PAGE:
Alternatively, a sheet 14 may be releasably attached to an adjacent sheet 14 by a plurality of frangible lands. As used herein a “land” refers to a small connection separated by large cuts and joining adjacent sheets 14. Lands may be considered to be “frangible” if, upon separation of one sheet 14 from an adjacent sheet 14 in tension, the lands 18 break prior to significant ripping or tearing of either sheet 14. This arrangement allows perforated sheets 14 to be utilized. Of course, multiple releasable attachments may be used in any combination.
If the package 10 contains sheets 14 to be dispensed, the major depth M of the package 10 may be considered relative to the breaking strength of a releasable attachment between adjacent sheets 14. The releasable attachment may be overcome by the weight of the sheet 14 between a free-hanging releasable attachment means and the magazine of sheets 14 therebelow. As the package 10 becomes taller in the vertical direction, and the weight of a free hanging sheet 14 increases, the opening 18 must become more restrictive to prevent the sheet 14 to be dispensed from falling back into the package 10. Furthermore, as the sheets 14 become thicker, the area of the opening 18 should increase to allow the sheets 14 to be dispensed therethrough.
Each sheet 14 may have a leading edge 15 and a trailing edge 16. The leading edge 15 is that edge of the sheet, which is generally first drawn through the opening 18 during dispensing. The trailing edge 16 is generally the last portion of the sheet 15 withdrawn through the opening 18 during dispensing.
The trailing edge 16 of one sheet 14 may be releasably attached to the leading edge 15 of a subsequent sheet 14. This arrangement allows the trailing edge 16 of the first sheet 14 to be dispensed to pull the leading edge 16 of the subsequent sheet 14 through the opening 18. The releasable attachment of successive trailing edges 16 and leading edges 15 provides for sequential dispensing of the respective sheets 14.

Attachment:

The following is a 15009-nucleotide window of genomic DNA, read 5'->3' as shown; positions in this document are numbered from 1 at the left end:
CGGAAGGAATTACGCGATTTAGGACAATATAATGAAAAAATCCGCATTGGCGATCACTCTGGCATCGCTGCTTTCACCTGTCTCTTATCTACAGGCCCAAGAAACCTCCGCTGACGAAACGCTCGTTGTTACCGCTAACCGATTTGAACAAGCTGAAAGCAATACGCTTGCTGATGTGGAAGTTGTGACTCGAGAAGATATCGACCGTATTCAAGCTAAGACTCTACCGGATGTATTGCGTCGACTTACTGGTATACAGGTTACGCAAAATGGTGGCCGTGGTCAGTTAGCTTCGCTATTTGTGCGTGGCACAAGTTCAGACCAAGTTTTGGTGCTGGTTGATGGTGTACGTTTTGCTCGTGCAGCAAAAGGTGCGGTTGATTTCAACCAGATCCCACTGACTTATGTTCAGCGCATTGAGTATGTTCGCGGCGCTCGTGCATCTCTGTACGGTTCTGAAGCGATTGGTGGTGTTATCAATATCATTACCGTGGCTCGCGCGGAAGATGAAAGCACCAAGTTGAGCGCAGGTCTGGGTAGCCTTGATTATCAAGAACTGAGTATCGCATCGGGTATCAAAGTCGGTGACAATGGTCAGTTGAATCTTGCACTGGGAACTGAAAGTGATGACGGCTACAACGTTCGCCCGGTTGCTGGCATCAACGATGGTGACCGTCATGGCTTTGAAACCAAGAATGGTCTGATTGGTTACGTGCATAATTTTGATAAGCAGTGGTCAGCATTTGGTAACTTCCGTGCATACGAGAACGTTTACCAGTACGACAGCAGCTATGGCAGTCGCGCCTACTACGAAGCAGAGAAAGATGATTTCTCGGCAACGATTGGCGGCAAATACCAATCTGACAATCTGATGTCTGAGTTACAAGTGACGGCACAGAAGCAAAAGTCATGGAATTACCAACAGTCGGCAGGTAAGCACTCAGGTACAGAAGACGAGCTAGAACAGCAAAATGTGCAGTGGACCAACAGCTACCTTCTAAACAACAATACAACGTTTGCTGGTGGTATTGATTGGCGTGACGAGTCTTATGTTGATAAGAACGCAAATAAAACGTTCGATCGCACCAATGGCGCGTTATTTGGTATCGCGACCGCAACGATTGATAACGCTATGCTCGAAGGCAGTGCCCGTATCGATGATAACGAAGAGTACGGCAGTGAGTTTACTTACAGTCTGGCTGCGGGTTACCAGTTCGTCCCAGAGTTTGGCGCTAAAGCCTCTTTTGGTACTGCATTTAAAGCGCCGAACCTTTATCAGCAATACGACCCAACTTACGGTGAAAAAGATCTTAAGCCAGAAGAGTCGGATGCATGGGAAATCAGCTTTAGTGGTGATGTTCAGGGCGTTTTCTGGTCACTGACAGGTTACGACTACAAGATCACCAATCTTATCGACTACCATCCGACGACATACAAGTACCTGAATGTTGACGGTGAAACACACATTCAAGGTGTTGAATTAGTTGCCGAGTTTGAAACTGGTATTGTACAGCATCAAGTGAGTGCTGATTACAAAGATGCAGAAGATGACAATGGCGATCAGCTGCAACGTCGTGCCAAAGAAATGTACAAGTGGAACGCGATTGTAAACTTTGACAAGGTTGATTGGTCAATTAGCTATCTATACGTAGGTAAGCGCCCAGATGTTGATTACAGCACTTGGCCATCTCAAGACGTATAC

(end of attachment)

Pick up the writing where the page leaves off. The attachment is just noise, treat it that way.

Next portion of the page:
In either an interleaved pattern or a non-interleaved pattern, the sheets 14 may be generally disposed in a stack. Thus, interleaved and non-interleaved patterns are collectively referred to as stacked patterns, as both such patterns yield a stack of the sheets 14.
One of skill will recognize that a single interleave or non-interleave arrangement may be used in a particular stack or clip of sheets 14. Alternatively a given stack of sheets 14 may have plural interleave patterns, non-interleave patterns, or combinations thereof. This arrangement can be used to accommodate different empty volumes of the body 11 as more sheets 14 are dispensed or to accommodate the first sheet 14, as desired.
The stack may be generally flat, and parallelepipedally shaped. Each sheet 14 in the stack may be folded into a configuration having a footprint which is smaller than the unfolded dimensions of the sheet 14. For example, if the sheet 14 is rectangularly shaped, the footprint of the stack may likewise be rectangularly shaped. However, either or both dimensions of the stack may be smaller than the corresponding dimension of the unfolded sheet 14. This arrangement provides a stack with a relatively smaller footprint, and which can fit in to the body 11 of the package 10.
Each sheet 14 in the stack may define a plane due to the folding pattern. That plane may be generally parallel to the major axis of the package 10, and to the dispensing direction. This geometry provides the benefit that a package 10 of noncircular cross-section, and having the opening 18 on a small side of that package may be provided with a relatively smaller footprint. Such a geometry may also yield a package 10 having a relatively larger side facing the user and providing the aforementioned billboard effect.